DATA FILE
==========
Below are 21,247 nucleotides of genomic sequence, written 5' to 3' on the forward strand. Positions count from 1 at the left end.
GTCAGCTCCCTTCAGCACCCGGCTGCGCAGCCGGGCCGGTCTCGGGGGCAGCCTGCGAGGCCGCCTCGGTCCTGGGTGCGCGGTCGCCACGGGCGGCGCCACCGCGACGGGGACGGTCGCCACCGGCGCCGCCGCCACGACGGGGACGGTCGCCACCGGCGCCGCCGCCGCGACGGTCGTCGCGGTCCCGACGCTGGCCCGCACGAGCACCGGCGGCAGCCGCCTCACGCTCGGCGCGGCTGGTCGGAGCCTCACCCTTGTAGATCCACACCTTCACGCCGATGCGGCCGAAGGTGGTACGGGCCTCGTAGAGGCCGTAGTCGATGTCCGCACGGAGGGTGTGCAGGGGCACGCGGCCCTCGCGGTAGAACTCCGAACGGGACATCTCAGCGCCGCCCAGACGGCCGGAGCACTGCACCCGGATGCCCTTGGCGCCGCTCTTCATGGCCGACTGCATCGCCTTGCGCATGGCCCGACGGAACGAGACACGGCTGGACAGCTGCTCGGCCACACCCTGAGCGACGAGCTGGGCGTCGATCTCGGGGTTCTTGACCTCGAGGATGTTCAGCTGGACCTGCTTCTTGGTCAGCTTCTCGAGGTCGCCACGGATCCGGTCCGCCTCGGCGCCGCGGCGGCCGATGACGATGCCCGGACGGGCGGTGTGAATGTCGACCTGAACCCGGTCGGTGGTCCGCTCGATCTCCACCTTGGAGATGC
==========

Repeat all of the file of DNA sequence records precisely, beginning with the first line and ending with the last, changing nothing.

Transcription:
Below are 21,247 nucleotides of genomic sequence, written 5' to 3' on the forward strand. Positions count from 1 at the left end.
GTCAGCTCCCTTCAGCACCCGGCTGCGCAGCCGGGCCGGTCTCGGGGGCAGCCTGCGAGGCCGCCTCGGTCCTGGGTGCGCGGTCGCCACGGGCGGCGCCACCGCGACGGGGACGGTCGCCACCGGCGCCGCCGCCACGACGGGGACGGTCGCCACCGGCGCCGCCGCCGCGACGGTCGTCGCGGTCCCGACGCTGGCCCGCACGAGCACCGGCGGCAGCCGCCTCACGCTCGGCGCGGCTGGTCGGAGCCTCACCCTTGTAGATCCACACCTTCACGCCGATGCGGCCGAAGGTGGTACGGGCCTCGTAGAGGCCGTAGTCGATGTCCGCACGGAGGGTGTGCAGGGGCACGCGGCCCTCGCGGTAGAACTCCGAACGGGACATCTCAGCGCCGCCCAGACGGCCGGAGCACTGCACCCGGATGCCCTTGGCGCCGCTCTTCATGGCCGACTGCATCGCCTTGCGCATGGCCCGACGGAACGAGACACGGCTGGACAGCTGCTCGGCCACACCCTGAGCGACGAGCTGGGCGTCGATCTCGGGGTTCTTGACCTCGAGGATGTTCAGCTGGACCTGCTTCTTGGTCAGCTTCTCGAGGTCGCCACGGATCCGGTCCGCCTCGGCGCCGCGGCGGCCGATGACGATGCCCGGACGGGCGGTGTGAATGTCGACCTGAACCCGGTCGGTGGTCCGCTCGATCTCCACCTTGGAGATGC